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Though the U.S.-Mexico border was a topic of international conversation throughout the year, for many, it remains just a faraway political concept. For the Californians and Mexicans who live near it, however, the border is a very real place — a reality driven home by the artists who used it as a canvas.
You might have heard: President Donald Trump wants to secure the U.S.-Mexico border by building a new wall. He wants to hire 5,000 more Border Patrol agents as soon as possible. He wants immigration to slow dramatically, and for people who are in the United States illegally to return home.
Though Trump’s aggressive border policies provoked an international conversation that lasted throughout 2017, for many of those involved the border remains just a faraway political concept. For the Californians and Mexicans who live near it, however, the border is a very real place. That was driven home throughout the year as local and foreign artists used the border as a canvas on which they expressed opinions about Trump’s policies.
But even with the uptick in interest in immigration policies, many local artists making border art still struggle to get anyone to pay attention to their work.
Meanwhile, when famed French artist JR parachuted in and erected a massive installation featuring a toddler peering over the border fence in Tecate, the world took note.
JR’s installation got more media attention than any piece of border art that came before it. That frustrated local curator and art historian Sara Solaimani, who said local artists “have been talking about these issues for decades in much more critical ways, and frankly aesthetically much better. JR is a bad artist, and his piece was a commodity, just a way for him to get more famous.”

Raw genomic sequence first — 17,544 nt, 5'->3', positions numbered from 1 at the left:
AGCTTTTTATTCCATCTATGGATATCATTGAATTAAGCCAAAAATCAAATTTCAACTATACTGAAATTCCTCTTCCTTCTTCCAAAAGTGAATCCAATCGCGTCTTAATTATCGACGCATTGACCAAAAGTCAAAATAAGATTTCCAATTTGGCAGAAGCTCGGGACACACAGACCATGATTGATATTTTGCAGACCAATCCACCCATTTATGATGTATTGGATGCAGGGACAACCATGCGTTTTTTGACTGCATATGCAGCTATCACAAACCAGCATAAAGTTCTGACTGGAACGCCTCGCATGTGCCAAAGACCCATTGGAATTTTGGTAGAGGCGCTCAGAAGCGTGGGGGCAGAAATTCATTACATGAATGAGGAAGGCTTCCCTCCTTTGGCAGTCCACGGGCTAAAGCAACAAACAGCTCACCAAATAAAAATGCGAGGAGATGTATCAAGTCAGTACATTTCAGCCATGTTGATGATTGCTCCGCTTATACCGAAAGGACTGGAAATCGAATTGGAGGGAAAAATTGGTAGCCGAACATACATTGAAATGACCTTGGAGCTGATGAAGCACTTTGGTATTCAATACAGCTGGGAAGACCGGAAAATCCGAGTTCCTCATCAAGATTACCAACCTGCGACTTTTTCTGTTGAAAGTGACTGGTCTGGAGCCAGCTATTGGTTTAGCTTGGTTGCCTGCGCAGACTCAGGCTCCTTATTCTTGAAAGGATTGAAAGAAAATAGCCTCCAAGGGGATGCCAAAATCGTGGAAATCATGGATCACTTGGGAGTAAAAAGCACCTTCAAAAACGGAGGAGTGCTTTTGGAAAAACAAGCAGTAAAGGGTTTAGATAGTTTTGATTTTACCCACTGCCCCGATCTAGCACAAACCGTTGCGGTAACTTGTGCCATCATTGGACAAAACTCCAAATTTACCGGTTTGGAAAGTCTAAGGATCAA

She said Tijuana and San Diego artists who have deep knowledge about the border region are making much better border art, but not enough people are paying attention.
Here are six other works of border art by local artists that happened in 2017.
In November, Trump’s border wall prototypes in Otay Mesa briefly became artistic canvases. Jill Holslin, Andrew Sturm, the Overpass Light Brigade-San Diego and People Over Profits of San Diego projected anti-wall text and images on the prototypes. The artistic intervention did get some traction in the media.
San Diego artist Kate Clark’s Parkeology art project took shape as a series of public events that creatively unearthed some obscure history of Balboa Park. At one point in the park’s history, visitors could hop on a trolley from Balboa Park to Tijuana. The border was once much more fluid. This summer, Clark brought the Border Trolley Tours back. She teamed up with Cog•nate Collective, a local collective made up of Amy Sánchez and Misael Díaz, and through live storytelling and audio recordings, people who took the tour learned about the history of animals, humans and materials that have migrated through the border region.